Argent says the record stands out to him because it was the first one “100 percent done” in house since Odessey and Oracle, this one at his home studio. The band also recorded as much of the project as possible live with everyone playing and singing at the same time.

“I’ve got some wonderful vintage instruments here as well. We wanted that old way of capturing magic in the tape,” he says. “And we were all hyped up about it. You can’t tell where that magic is, but it’s there. And I think some of my best songs are on this record.”
While some Classic Rock bands aren’t interested in putting out new music for various legitimate reasons (no one buys records anymore, only die-hard fans are interested, radio won’t play anything new by older acts) for Argent, it’s imperative.

“We’ve only got one life. And when we get to the end of it, we can say ‘OK, I made some mistakes, but I’ve made the best with what I’ve got.’ And to earn a wonderful living all my life for what I would pay to do, and still get reaction from people. That’s incredible,” he says.

“I think Colin would agree with me. What a charmed existence. So many people spend a third of their lives doing something they don’t want to, then just look forward to retirement.”

click to enlarge
Record cover
The Zombies are also seeing multiple generations in the audience—some not even born yet when they started the recent revival. Argent mentions at a recent gig they met someone who had been listening to the Zombies “since she was 10 years old.” She’s now all of 17. “We made a big fuss about her at the show. And her mother drove her 860 miles to see us!” Argent says.

That’s not saying the day-to-day grind of touring is a bag of laughs—the 77-year-old Argent notes it’s “tough” on the body. And even though they can now zip across the U.S. in relative comfort in a van with “plush aircraft seats and wifi,” that doesn’t mean it’s all smooth.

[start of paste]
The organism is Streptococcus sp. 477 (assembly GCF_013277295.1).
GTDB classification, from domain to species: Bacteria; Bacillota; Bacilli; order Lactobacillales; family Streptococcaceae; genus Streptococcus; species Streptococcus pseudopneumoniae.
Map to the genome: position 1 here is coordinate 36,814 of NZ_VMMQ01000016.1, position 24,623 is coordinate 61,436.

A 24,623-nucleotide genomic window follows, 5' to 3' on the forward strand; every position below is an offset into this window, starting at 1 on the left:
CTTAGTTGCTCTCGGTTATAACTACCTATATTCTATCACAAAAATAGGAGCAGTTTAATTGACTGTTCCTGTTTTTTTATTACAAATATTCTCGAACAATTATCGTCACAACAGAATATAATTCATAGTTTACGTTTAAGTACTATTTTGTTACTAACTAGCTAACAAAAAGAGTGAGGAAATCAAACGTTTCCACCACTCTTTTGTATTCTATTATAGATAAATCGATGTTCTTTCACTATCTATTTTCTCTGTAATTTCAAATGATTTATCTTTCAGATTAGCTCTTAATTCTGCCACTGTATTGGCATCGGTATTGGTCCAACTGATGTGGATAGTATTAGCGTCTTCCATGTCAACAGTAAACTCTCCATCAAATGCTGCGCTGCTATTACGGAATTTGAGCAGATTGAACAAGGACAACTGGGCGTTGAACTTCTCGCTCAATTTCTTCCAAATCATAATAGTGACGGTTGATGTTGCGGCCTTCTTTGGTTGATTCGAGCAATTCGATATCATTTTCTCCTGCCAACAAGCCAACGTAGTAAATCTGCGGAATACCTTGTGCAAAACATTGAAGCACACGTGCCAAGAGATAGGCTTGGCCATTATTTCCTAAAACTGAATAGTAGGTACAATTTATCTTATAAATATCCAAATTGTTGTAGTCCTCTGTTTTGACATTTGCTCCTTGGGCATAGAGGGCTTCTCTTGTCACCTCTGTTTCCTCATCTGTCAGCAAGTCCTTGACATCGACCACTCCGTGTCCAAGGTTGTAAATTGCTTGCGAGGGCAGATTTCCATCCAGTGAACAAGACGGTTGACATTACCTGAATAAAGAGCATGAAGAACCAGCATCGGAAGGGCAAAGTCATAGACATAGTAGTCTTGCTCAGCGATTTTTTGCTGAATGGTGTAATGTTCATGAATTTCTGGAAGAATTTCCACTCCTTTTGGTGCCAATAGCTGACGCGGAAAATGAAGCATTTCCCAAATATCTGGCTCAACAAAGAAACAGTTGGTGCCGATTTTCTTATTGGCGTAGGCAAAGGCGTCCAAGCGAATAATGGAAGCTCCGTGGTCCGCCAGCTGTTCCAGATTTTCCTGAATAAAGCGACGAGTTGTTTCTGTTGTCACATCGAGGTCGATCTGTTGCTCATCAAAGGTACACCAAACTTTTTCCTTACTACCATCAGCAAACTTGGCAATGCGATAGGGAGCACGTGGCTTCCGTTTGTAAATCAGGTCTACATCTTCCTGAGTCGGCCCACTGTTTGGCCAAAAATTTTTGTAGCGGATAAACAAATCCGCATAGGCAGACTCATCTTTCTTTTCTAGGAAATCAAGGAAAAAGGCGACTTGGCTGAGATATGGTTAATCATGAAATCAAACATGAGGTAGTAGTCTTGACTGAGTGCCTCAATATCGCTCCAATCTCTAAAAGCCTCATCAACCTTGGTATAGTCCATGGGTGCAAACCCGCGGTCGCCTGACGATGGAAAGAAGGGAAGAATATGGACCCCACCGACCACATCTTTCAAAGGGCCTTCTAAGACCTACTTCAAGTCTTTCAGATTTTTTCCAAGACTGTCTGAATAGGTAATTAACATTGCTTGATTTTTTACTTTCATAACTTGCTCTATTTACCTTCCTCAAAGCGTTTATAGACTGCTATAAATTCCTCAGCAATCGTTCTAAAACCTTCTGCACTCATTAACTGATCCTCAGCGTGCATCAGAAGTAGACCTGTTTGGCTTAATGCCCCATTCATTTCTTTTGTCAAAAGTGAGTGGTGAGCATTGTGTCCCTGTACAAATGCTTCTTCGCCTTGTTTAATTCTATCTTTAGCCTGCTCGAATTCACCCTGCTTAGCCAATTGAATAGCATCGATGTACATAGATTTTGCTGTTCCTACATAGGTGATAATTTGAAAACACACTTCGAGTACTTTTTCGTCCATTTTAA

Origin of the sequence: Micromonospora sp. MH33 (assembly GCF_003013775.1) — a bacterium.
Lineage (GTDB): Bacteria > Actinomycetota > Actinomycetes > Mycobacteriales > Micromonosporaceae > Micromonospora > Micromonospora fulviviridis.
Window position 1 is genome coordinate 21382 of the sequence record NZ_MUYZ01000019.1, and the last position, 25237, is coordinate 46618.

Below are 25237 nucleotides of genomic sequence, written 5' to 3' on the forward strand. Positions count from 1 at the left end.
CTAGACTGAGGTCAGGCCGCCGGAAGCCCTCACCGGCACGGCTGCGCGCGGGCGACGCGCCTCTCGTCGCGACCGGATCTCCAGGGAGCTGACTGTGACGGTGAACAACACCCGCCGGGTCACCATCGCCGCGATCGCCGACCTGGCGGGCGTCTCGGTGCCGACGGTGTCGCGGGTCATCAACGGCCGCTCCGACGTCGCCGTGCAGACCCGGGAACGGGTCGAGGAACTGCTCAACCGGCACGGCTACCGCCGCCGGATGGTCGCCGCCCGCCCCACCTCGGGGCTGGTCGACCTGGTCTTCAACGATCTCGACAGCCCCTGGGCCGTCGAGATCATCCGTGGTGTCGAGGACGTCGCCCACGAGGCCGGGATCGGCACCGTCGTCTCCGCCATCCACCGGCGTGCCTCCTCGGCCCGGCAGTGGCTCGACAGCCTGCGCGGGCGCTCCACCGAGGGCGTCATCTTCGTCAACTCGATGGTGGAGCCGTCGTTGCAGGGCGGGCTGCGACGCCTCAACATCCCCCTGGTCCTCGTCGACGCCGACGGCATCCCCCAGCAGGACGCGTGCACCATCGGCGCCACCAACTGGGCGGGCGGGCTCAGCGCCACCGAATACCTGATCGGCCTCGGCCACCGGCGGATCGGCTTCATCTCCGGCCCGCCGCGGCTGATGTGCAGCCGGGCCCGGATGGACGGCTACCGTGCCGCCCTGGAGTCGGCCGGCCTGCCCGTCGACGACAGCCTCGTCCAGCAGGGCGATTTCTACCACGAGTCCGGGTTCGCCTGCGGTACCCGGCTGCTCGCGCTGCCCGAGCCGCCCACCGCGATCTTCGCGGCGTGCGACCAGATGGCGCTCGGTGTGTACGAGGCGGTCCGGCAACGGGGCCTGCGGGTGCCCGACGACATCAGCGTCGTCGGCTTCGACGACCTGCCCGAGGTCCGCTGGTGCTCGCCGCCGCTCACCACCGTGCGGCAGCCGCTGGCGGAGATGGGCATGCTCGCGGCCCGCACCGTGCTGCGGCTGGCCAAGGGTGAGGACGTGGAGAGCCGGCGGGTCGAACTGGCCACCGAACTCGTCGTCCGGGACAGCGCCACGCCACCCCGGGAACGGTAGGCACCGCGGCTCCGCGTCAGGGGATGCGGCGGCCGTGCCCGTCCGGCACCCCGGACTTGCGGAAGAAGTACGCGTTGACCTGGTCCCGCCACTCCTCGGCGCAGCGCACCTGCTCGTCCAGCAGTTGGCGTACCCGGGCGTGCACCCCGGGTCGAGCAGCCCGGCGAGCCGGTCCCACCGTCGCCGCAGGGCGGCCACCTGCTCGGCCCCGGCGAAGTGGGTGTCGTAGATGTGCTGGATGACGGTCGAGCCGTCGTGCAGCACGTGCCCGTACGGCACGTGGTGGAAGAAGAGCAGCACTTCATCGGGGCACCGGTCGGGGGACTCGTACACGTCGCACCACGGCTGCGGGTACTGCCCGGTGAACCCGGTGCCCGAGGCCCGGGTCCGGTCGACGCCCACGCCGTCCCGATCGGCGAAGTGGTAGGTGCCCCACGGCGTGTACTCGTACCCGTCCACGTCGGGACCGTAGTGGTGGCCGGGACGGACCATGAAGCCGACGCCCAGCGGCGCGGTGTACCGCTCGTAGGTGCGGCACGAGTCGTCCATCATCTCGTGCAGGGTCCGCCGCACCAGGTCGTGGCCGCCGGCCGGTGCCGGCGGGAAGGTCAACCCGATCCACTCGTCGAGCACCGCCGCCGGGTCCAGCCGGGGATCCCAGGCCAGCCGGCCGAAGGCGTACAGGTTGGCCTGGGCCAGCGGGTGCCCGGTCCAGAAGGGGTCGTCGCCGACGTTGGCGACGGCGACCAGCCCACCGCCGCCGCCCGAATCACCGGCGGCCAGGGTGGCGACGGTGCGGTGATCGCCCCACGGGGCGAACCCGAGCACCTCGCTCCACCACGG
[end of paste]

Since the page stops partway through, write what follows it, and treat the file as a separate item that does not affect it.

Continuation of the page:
The cheeky cover of Different Game features a photo Argent took of a real-life incident when that very passenger van broke down in the middle of the desert outside of Phoenix.

“It seems to sum up what being in a band is truly like!” Argent laughs. He says that while on the road, the van was taking “extreme punishment” in temperatures of 112 degrees. Then the air conditioning went out.

“We had enough water in the van to drink, and we thought we could make it to the next stop. And then the engine caught on fire and everything stopped!” he continues. Eventually, they got in touch with a tow truck driver, but it still took two hours for him to get out. And that’s what listeners see on the cover.

Finally, after the Zombies broke up—ironically just before they scored their biggest hit with “Time of the Season”—Argent formed a new band that bared his name. Their own biggest hit was 1972’s “Hold Your Head Up” (which the current Zombies usually perform, alongside their own hits, deeper cuts, new material, and some Blunstone solo songs).
For decades, most listeners have thought the chorus goes (and lustily sang along with) “Hold your head up…whoooaa!” But as Argent always mentions onstage, it’s actually “Hold your head up…wo-man!” It gives the song a completely different vibe of female empowerment.

“Our sound engineer later came up to me and said that nobody understood it, and when I listened to it, it did sound ambiguous!” Argent laughs. “But I’ve gotten communications from people who said that that song had helped them through tough times. Chris [White] originally wrote it for his wife who he just got married to and they were just about to have a baby. But people bring their own feelings to the song. And I think all the best songs have that.”

The Zombies play on Wednesday, March 22, 8 p.m., at the House of Blues, 1204 Caroline. For information, call 888-402-5837 or visit AJ Smith opens. $49.50-$65.

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Bob Ruggiero has been writing about music, books, visual arts and entertainment for the Houston Press since 1997, with an emphasis on classic rock. He used to have an incredible and luxurious mullet in college as well. He is the author of the band biography Slippin’ Out of Darkness: The Story of WAR.
Contact: Bob Ruggiero